In lieu of an abstract, here is a brief excerpt of the content:

  • Alvin Baltrop:Dreams into Glass
  • Valerie Cassel Oliver (bio)

In the dark we all can be free.

—Alvin Baltrop

The earliest known Alvin Baltrop photograph, The Cloisters (Fort Tryon Park, NYC) (1965), depicts a solitary woman seated in the shadows before a large glass window that is infused with light. The artist was just seventeen and already experimenting with the twin-lens Yashica camera an uncle had given him. Some seven years later, Baltrop would draw upon this composition and its tension between cast light and consuming shadow to create his most recognized body of work, a series of photographs taken at the abandoned West Side piers located along the Hudson River in New York.

Born in the Bronx, New York, in 1948, Baltrop died from cancer in 2004 at a Manhattan hospital at the age of fifty-five. His last photographs, dated 2003, were taken while he was in hospice. What lies in between that 1965 photograph at The Cloisters and his last self-portrait in 2003 are around a thousand vintage and duplicate prints, contact sheets, and negatives, as well as a wellspring of archival material. This posthumous exhibition features but a fraction of what Baltrop produced during his lifetime, but it still points to the breadth of his work, moving from classical black and white to tone-on-tone color photography.

Coming of age in the 1960s, Baltrop was aware of the seismic cultural, political, and social shifts taking place around him. Civil rights and women's rights were raising the consciousness of the nation. The United States's involvement in the war in Vietnam only served to intensify a widening generational divide between parents that supported the war and their children that rallied against it. And the sexual revolution was expanding beyond the infamous "Summer of Love" in the San Francisco Bay Area to reach New York, where in 1969 a routine police raid on Stonewall Inn—a Greenwich Village drinking establishment frequented by homosexuals, lesbians, and drag queens—sparked the beginning of the modern gay rights movement. Despite the sexual revolution, homosexuality remained widely detested and viewed less as a legitimate self-determination of one's sexual orientation and more as a pathology from which one could be cured.

Seminal moments like this would go on to play a pivotal role in the artist's life. His early works (1965-1968) offer evidence that as a Bronx teenager Baltrop traveled extensively around Manhattan taking photographs; he even frequented the West Village and Stonewall Inn (Baltrop). During that period, he undertook no formal study in photography, [End Page 65] but was mentored by older photographers who befriended him. Baltrop also absorbed the photography collection at the Metropolitan Museum of Art, which featured the work of American, European, and Japanese photographers. Modernist photographers seemed especially influential on Baltrop's initial practice: what survives of this early work is reminiscent of the diverse styles of documentary street photography of Paul Strand, Henri Cartier-Bresson, Berenice Abbott, or Helen Levitt.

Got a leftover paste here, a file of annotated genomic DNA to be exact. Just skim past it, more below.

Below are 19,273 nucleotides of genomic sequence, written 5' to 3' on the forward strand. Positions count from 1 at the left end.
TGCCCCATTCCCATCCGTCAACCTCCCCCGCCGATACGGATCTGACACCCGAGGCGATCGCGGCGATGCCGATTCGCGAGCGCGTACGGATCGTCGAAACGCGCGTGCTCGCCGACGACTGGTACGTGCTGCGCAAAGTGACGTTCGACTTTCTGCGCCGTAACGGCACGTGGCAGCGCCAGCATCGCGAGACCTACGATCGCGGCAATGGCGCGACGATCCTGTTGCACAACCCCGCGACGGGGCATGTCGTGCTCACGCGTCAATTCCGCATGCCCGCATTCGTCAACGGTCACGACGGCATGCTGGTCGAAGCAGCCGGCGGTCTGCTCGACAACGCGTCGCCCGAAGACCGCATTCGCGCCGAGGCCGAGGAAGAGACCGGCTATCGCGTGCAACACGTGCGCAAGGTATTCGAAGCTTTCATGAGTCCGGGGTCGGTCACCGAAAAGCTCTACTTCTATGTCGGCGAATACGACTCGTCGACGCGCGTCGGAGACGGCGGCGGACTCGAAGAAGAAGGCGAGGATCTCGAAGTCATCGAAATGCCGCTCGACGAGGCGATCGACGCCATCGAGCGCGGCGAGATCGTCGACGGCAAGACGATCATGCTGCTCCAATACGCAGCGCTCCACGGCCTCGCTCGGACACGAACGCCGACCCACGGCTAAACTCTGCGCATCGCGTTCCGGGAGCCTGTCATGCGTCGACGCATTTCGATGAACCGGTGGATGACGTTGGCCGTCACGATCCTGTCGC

Also present among these works are two self-portraits (c. 1966-1967) that serve as a prologue to the future trajectory of Baltrop's interest, going beyond the streets he first photographed. The self-portraits show a nude Baltrop posing with a towel hung from one shoulder. Photographing himself in recto and verso, Baltrop clearly gave thought to the composition and scale of the image, thus projecting a sense of voyeuristic intimacy—the artist's own glimpse of himself. The setting was most likely Baltrop's own bedroom, as indicated by the rolls of film resting on the dresser. Invited into a private moment, we witness the artist in an act of willful transgression. Raised in a single-parent home with his older brother, James, he was often in conflict with the restrictive religious doctrines of his mother, Dorothy Mae Baltrop, who was a devout Jehovah's Witness.1 The strategically torn paper on the recto self-portrait—just above the temple to create a horn-like protrusion—provides a glimpse into Baltrop's mischievous nature.

Not long after he took these photographs, Baltrop enlisted in the United States Navy, where he served as a medic from 1969 to...